President of the Republic of South Africa
His Excellency President Jacob Zuma
Minister in the Presidency: The National Development Plan
Honourable Minister Trevor Manuel
Minister of Public Works
Honourable Minister Thulas Nxesi
Minister of the Department of Water and Environmental Affairs
Honourable Minister Edna Molewa
Minister of Economic Development
Honourable Minister Ebrahim Patel
Minister of the Department of Corporate Governance and Traditional Affairs
Honourable Minister Lechesa Tsenoli
The Chief Executive Officer
South African Local Government Association
Mr Xolile George
Honourable Ministers and Executives,
I implore you to appoint professional engineers, professional technologists and professional technicians in appropriate levels of your departments. The National Development Plan and the aspirations for an improved South Africa centre around efficient infrastructure development and its economical operation and maintenance. There are no better people to assist with achieving this plan than the custodians of infrastructure – engineering practitioners.
I draw your attention to the following pivotal prerequisites for your success as government in terms of service delivery:
- It is vital that dynamic professional engineering practitioners occupy appropriate senior posts in national, provincial and local government. By senior posts I mean Directors General, Deputy Directors General, Heads of Department and Municipal Managers. Furthermore, these posts should not be tainted by political interference or skin colour. It should be based on professional registration, experience and competence.
- I cumulatively refer to the departments to whom this letter is addressed as ‘infrastructure ministries’. The primary purpose of the infrastructure ministries, and local government, is to efficiently deliver, operate and maintain infrastructure. Other service departments, then, become peripheral services and are there to support infrastructure and service delivery. Let me be clear – these ‘other’ services should not carry equal prominence and authority so as to dominate and command infrastructure service delivery. I refer to the role of Human Resource Management and Finance that now tend to reign supreme.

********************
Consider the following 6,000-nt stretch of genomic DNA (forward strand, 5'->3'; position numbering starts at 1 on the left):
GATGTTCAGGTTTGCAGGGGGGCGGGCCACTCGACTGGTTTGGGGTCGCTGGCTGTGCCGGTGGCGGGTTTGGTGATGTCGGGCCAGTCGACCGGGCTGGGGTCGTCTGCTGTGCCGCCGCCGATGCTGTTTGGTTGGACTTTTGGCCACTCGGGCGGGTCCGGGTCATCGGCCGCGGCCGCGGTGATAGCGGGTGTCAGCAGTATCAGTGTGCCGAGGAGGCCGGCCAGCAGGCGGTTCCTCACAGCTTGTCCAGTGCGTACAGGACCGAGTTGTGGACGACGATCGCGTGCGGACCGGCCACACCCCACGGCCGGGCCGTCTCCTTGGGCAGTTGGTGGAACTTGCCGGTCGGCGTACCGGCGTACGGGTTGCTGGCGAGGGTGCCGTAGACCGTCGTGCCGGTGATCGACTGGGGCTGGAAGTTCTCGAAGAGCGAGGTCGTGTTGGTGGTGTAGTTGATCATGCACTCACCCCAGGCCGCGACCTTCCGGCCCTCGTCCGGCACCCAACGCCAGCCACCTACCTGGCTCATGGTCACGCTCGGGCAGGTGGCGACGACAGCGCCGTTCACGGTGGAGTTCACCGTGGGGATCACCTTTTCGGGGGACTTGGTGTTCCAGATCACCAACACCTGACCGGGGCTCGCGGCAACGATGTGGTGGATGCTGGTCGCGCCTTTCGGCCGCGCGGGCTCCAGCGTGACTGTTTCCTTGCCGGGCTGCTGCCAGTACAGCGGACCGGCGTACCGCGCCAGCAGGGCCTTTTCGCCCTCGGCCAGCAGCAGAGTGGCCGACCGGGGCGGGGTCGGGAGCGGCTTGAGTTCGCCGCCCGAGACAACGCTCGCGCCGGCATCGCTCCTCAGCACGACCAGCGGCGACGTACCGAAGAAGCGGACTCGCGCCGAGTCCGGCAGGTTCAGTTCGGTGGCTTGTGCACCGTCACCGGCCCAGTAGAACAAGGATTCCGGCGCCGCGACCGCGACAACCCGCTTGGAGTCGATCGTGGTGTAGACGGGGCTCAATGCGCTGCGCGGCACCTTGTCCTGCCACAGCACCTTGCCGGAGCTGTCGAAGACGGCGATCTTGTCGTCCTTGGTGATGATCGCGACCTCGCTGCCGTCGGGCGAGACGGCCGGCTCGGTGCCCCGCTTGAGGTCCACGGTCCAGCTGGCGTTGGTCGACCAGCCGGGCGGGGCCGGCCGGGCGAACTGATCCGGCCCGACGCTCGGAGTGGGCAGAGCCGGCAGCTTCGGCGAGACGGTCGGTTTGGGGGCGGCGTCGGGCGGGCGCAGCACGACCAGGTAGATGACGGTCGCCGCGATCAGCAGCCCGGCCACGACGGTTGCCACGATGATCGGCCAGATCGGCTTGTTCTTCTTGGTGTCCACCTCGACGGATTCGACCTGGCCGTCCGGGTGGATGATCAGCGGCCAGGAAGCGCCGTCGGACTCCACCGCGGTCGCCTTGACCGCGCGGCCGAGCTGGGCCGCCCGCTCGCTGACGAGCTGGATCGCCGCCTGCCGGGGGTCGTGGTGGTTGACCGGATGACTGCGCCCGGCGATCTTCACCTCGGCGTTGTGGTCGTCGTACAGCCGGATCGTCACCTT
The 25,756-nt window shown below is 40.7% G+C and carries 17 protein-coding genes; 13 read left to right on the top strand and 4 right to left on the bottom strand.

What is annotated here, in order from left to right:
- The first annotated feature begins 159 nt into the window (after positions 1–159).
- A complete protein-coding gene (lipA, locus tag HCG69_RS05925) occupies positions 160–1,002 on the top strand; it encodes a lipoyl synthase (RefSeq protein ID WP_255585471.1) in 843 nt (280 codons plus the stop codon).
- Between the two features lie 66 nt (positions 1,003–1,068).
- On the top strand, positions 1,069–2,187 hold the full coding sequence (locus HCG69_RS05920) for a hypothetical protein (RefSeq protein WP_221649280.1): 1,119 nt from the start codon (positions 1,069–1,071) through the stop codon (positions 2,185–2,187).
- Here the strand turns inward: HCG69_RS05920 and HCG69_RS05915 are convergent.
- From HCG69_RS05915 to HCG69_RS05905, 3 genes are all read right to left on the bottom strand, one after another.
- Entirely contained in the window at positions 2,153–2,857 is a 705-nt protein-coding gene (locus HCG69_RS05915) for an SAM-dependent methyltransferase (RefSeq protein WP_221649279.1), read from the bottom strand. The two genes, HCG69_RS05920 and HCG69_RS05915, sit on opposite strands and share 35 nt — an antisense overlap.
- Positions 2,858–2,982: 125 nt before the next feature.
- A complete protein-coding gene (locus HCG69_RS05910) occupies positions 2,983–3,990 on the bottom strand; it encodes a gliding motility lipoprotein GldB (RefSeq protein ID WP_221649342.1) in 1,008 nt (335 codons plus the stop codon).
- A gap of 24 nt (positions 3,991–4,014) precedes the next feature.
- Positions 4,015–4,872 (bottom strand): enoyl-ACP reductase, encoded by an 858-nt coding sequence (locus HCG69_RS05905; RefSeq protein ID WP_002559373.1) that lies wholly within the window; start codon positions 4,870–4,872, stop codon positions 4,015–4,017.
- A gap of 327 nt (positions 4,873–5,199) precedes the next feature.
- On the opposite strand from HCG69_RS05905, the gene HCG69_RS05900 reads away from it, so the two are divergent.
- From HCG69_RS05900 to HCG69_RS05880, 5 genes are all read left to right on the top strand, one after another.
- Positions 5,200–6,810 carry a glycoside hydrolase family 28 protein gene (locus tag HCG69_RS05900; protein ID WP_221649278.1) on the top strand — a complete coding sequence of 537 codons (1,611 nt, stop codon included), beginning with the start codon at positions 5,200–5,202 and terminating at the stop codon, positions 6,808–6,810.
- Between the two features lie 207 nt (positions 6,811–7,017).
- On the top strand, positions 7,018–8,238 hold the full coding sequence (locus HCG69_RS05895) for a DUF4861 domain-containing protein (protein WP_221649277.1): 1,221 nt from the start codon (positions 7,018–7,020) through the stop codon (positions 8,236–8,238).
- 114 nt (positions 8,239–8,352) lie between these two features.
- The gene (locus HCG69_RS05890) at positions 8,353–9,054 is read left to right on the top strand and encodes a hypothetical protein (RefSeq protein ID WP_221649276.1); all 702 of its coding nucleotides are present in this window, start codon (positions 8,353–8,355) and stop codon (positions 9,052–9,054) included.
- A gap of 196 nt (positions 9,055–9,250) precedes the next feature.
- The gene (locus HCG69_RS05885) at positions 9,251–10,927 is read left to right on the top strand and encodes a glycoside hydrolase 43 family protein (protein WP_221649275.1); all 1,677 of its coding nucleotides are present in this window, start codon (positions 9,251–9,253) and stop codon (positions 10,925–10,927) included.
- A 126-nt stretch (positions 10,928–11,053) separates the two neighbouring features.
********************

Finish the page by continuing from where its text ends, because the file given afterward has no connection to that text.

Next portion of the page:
- Engineers are professionals, and we choose to work with professionals and in a professional environment. As a professional and a South African citizen who takes pride in his work ethic, work environment and work culture, I am embarrassed to walk into your reception areas, your offices and your buildings. The culture portrayed in your offices does not reflect proficiency, or attractive and professional work environments. Quite frankly, they remind me of township shebeens, and you would do well to take a personal interest in what your environment reflects about you, your department and your ministry or local government.
- Following on from point (3) above, there appears to be a lack of coordination, systems and structures for the efficient operation of your departments, and for professional work to be accomplished competently.
Dynamic professional engineering practitioners are able to assist with these, while they also achieve the broader aspirations I have already outlined, provided that they are in the system and are given sufficient authority to make suitable changes. As examples of how infrastructure departments should look and operate, I refer you to the SANRAL Head Office in Pretoria East (CEO, Nazir Alli Pr Eng) and eThekwini Metropolitan Municipality (City Engineer, Adrian Peters Pr Eng). Incidentally, the building where service delivery is achieved for eThekwini is called City Engineers Building.
If these urgent requirements are ignored, the NDP will fail.
SAICE hopes that you have the political grit needed to address these issues. We are more than willing to meet with you to discuss solutions and support your initiatives in this regard.
Manglin Pillay Pr Eng
Chief Executive Officer
South African Institution of Civil Engineering